An 11-year-old boy stole from a department store during London's riots just days after he had been sentenced for arson and criminal damage, a court heard today.
The boy - the youngest prosecuted in the capital so far over the riots - admitted taking a bin less than a week after being punished for trying to start a fire on a bus.
The case came as details of an independent investigation into the causes of rioting that blighted the capital were announced today.
The 11-year-old, who cannot be named, was handed an 18-month youth rehabilitation order at Havering Magistrates' Court in Essex and was told that his local authority will dictate where he lives for the next six months.
The court heard the boy, from Romford, Essex, stole a bin worth £50 from Debenhams in the town on August 8 after the windows of the store were smashed by looters.
He was already under a referral order, put in place on August 3 for an incident on July 18 when he cut the seats of a bus with a craft knife and tried to set fire to the exposed foam.
When the driver would not let him off, the boy threw a stone at the exit door of the route 174 bus and then kicked a hole in the shattered glass so he could jump out while it was still moving.
Scotland Yard said he is the youngest rioter in the capital to face prosecution.
The Met today said it had made a total of 2,124 arrests relating to the disorder, of which 455 were juveniles.
The 11-year-old's court appearance came as Deputy Prime Minister Nick Clegg announced that a former chief executive of a London borough hit by some of the worst scenes of rioting is to lead the independent investigation into its causes.
Darra Singh, chief executive of Job Centre Plus and the former chief executive of Ealing - which suffered badly in the disturbances - and Luton councils, will chair the panel that aims to give communities and victims a voice over what happened.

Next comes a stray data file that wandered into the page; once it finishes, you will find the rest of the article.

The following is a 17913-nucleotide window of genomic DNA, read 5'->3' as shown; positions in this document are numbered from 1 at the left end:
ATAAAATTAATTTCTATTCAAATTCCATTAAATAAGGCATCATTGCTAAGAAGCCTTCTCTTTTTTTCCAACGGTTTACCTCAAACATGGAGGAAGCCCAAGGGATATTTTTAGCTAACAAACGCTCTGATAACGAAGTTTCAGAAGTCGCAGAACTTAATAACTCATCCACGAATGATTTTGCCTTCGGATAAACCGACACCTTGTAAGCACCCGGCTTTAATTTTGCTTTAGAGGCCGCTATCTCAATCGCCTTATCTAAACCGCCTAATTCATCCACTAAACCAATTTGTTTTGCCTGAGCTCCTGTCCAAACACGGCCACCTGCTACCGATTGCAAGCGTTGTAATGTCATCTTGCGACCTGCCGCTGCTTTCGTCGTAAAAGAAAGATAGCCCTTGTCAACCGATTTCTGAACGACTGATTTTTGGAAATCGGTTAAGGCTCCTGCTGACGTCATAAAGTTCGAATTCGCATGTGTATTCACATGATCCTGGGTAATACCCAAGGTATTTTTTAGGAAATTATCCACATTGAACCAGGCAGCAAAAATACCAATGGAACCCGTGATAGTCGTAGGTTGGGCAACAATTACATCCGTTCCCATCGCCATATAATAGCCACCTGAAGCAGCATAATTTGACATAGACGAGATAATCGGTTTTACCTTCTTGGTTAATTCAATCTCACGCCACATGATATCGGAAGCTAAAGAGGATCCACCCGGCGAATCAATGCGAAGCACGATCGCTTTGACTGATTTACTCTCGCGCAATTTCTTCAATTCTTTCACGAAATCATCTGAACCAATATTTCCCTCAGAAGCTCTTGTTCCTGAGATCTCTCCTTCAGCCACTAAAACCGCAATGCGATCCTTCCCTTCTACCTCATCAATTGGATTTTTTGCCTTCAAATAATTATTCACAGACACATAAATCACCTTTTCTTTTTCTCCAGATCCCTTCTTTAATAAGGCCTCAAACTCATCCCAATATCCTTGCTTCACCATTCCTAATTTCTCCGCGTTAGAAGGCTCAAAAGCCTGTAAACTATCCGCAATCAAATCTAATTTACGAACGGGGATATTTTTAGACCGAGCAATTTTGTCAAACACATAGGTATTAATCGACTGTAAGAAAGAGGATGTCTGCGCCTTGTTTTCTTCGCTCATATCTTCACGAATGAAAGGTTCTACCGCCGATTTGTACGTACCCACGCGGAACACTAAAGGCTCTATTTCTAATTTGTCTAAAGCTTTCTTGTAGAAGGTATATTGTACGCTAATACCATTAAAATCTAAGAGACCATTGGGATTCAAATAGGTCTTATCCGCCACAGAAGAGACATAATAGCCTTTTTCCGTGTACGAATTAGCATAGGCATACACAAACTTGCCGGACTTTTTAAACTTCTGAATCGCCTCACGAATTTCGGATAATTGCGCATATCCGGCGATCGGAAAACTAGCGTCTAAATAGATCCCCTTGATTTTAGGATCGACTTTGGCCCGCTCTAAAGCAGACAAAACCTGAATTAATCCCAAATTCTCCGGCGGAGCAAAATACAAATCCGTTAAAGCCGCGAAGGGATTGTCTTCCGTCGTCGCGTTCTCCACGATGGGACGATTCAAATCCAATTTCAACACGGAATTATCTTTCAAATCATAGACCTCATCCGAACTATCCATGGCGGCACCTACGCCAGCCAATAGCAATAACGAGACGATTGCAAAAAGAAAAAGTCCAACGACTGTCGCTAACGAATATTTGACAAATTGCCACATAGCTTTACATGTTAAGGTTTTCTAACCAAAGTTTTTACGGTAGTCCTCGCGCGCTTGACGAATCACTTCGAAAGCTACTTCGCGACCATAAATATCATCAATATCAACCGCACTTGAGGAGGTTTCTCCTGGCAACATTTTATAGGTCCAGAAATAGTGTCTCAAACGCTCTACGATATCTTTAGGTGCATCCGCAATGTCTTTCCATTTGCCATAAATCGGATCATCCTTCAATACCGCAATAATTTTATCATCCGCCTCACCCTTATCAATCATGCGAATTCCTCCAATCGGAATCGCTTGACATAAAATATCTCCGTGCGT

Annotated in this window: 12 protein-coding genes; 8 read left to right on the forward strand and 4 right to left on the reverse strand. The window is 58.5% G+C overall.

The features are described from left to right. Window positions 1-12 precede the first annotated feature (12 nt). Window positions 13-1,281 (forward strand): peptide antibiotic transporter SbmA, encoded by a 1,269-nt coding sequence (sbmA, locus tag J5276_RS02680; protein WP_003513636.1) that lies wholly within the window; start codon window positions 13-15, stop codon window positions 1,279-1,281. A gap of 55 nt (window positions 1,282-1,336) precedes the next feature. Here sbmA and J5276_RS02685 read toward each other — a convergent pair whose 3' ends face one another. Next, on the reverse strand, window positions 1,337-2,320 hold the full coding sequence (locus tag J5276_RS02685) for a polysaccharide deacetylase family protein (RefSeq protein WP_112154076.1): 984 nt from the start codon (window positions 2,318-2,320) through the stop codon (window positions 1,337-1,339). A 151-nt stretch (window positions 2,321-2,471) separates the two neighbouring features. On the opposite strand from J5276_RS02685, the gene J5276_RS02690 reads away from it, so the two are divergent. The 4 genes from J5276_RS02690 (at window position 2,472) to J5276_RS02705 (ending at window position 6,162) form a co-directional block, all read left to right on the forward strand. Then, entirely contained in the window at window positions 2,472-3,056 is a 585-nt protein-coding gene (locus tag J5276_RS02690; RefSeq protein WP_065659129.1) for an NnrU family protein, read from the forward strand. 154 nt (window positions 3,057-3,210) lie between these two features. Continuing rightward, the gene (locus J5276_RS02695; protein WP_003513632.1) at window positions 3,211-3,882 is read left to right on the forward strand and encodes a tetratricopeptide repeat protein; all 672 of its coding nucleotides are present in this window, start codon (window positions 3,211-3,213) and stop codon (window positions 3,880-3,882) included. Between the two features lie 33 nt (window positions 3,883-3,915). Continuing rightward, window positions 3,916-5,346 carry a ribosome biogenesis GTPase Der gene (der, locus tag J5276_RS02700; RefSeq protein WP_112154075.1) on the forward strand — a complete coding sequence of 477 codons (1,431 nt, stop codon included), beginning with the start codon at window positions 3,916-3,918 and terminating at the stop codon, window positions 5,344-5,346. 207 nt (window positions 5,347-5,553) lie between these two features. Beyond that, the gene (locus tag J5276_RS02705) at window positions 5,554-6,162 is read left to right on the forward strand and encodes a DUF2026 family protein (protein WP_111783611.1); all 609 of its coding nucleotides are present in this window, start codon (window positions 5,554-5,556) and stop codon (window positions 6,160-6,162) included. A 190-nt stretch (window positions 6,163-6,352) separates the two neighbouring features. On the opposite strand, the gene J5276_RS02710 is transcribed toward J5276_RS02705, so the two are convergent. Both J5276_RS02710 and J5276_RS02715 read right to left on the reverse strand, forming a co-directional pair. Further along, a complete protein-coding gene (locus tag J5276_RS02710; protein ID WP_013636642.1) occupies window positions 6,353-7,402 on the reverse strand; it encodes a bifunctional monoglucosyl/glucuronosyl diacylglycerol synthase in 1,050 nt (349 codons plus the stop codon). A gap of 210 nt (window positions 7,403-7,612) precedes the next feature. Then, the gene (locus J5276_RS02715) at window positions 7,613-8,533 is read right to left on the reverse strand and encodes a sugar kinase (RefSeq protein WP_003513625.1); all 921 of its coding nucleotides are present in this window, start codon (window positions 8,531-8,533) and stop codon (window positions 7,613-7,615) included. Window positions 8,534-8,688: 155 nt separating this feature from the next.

The panel will deliver early findings by November and present a final report by March 2012 to Prime Minister David Cameron, Mr Clegg and Labour leader Ed Miliband.
Mr Clegg said: "Only by listening to people who have been affected by the riots - the victims - will we ever be able to move on and rebuild for the long-term. This is not just about individuals, but entire communities.
"This will be a grass roots review - we want to know what happened at street level, not from afar and only from the perspective of those affected."
Mr Singh added: "This is an important opportunity. I think it is vital that we hear straight from individuals and communities that have been affected directly and indirectly by the riots.
"Along with the other panel members, I am looking forward to hearing their views on the causes and their ideas on how similar events can be prevented in future."
Labour leader Ed Miliband said politicians owed it to communities to listen to them "about why it happened and look at the deeper causes of the criminal behaviour".
"The temptation for politicians is to reach for simplistic solutions to the issues we face as a society," he said.
"That would be a dereliction of duty to the vast majority of law-abiding people in those communities.
"After going out and understanding the point of view of those on the ground, the task of this commission is to make recommendations which can help tackle the complex causes of what we saw."
:: In Birmingham, two men arrested by police investigating the murders of three men hit by a car while protecting shops and homes from looters faced more questioning today.
West Midlands Police arrested the men, aged 29 and 30 and both from Birmingham, yesterday on suspicion of murdering Haroon Jahan, 21, and brothers Shazad Ali, 30, and Abdul Musavir, 31, in the early hours of August 10 during riots in the Winson Green area of the city.
Liam Young, 28, Ian Beckford, 30, Joshua Donald, 26, Adam King, 23, and a 17-year-old who cannot be named, have already been charged with murder and have been remanded in custody.